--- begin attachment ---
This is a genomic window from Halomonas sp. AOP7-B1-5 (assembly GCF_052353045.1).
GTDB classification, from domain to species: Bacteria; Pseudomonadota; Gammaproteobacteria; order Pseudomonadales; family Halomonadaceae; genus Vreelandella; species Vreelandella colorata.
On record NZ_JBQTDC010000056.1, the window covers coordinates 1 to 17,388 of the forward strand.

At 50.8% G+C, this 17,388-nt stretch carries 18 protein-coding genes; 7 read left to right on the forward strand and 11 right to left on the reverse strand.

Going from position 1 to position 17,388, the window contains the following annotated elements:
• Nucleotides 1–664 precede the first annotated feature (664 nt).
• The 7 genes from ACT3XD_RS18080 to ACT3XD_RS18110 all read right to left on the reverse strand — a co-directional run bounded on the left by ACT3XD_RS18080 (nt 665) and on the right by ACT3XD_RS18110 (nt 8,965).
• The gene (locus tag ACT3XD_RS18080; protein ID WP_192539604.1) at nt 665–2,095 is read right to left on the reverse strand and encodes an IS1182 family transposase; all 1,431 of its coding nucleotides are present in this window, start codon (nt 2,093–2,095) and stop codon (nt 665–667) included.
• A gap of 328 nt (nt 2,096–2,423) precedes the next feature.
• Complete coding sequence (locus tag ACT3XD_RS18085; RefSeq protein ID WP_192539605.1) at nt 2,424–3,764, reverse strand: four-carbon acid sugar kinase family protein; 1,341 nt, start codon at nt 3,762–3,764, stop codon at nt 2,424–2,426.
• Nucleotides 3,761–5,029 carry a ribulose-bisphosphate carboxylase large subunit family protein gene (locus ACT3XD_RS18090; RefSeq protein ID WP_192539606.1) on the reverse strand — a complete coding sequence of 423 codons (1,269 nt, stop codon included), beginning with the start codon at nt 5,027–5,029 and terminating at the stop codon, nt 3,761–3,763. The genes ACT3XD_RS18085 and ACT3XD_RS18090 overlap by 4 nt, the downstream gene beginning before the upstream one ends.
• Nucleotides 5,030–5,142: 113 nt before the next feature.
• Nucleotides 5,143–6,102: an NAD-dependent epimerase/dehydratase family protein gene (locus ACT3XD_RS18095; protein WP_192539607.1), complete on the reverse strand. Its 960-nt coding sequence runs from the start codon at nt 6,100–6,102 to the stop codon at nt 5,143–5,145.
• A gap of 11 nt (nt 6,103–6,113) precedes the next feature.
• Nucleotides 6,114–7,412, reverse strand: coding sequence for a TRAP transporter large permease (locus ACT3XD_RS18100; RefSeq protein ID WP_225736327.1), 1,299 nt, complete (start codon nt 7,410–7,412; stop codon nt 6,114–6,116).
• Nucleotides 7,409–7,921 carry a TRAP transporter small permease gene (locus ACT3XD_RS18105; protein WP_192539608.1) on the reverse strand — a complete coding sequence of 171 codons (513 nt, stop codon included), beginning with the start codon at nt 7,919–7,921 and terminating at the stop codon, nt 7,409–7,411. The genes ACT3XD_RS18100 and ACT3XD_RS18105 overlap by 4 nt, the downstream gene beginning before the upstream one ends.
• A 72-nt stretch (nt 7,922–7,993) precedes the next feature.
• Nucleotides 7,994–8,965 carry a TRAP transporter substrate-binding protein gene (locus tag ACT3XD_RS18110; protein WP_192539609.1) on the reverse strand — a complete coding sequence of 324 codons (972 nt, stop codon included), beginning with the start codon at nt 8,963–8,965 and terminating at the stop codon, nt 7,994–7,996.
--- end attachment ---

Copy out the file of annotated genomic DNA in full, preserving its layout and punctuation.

This is a genomic window from Halomonas sp. AOP7-B1-5 (assembly GCF_052353045.1).
GTDB classification, from domain to species: Bacteria; Pseudomonadota; Gammaproteobacteria; order Pseudomonadales; family Halomonadaceae; genus Vreelandella; species Vreelandella colorata.
On record NZ_JBQTDC010000056.1, the window covers coordinates 1 to 17,388 of the forward strand.

At 50.8% G+C, this 17,388-nt stretch carries 18 protein-coding genes; 7 read left to right on the forward strand and 11 right to left on the reverse strand.

Going from position 1 to position 17,388, the window contains the following annotated elements:
• Nucleotides 1–664 precede the first annotated feature (664 nt).
• The 7 genes from ACT3XD_RS18080 to ACT3XD_RS18110 all read right to left on the reverse strand — a co-directional run bounded on the left by ACT3XD_RS18080 (nt 665) and on the right by ACT3XD_RS18110 (nt 8,965).
• The gene (locus tag ACT3XD_RS18080; protein ID WP_192539604.1) at nt 665–2,095 is read right to left on the reverse strand and encodes an IS1182 family transposase; all 1,431 of its coding nucleotides are present in this window, start codon (nt 2,093–2,095) and stop codon (nt 665–667) included.
• A gap of 328 nt (nt 2,096–2,423) precedes the next feature.
• Complete coding sequence (locus tag ACT3XD_RS18085; RefSeq protein ID WP_192539605.1) at nt 2,424–3,764, reverse strand: four-carbon acid sugar kinase family protein; 1,341 nt, start codon at nt 3,762–3,764, stop codon at nt 2,424–2,426.
• Nucleotides 3,761–5,029 carry a ribulose-bisphosphate carboxylase large subunit family protein gene (locus ACT3XD_RS18090; RefSeq protein ID WP_192539606.1) on the reverse strand — a complete coding sequence of 423 codons (1,269 nt, stop codon included), beginning with the start codon at nt 5,027–5,029 and terminating at the stop codon, nt 3,761–3,763. The genes ACT3XD_RS18085 and ACT3XD_RS18090 overlap by 4 nt, the downstream gene beginning before the upstream one ends.
• Nucleotides 5,030–5,142: 113 nt before the next feature.
• Nucleotides 5,143–6,102: an NAD-dependent epimerase/dehydratase family protein gene (locus ACT3XD_RS18095; protein WP_192539607.1), complete on the reverse strand. Its 960-nt coding sequence runs from the start codon at nt 6,100–6,102 to the stop codon at nt 5,143–5,145.
• A gap of 11 nt (nt 6,103–6,113) precedes the next feature.
• Nucleotides 6,114–7,412, reverse strand: coding sequence for a TRAP transporter large permease (locus ACT3XD_RS18100; RefSeq protein ID WP_225736327.1), 1,299 nt, complete (start codon nt 7,410–7,412; stop codon nt 6,114–6,116).
• Nucleotides 7,409–7,921 carry a TRAP transporter small permease gene (locus ACT3XD_RS18105; protein WP_192539608.1) on the reverse strand — a complete coding sequence of 171 codons (513 nt, stop codon included), beginning with the start codon at nt 7,919–7,921 and terminating at the stop codon, nt 7,409–7,411. The genes ACT3XD_RS18100 and ACT3XD_RS18105 overlap by 4 nt, the downstream gene beginning before the upstream one ends.
• A 72-nt stretch (nt 7,922–7,993) precedes the next feature.
• Nucleotides 7,994–8,965 carry a TRAP transporter substrate-binding protein gene (locus tag ACT3XD_RS18110; protein WP_192539609.1) on the reverse strand — a complete coding sequence of 324 codons (972 nt, stop codon included), beginning with the start codon at nt 8,963–8,965 and terminating at the stop codon, nt 7,994–7,996.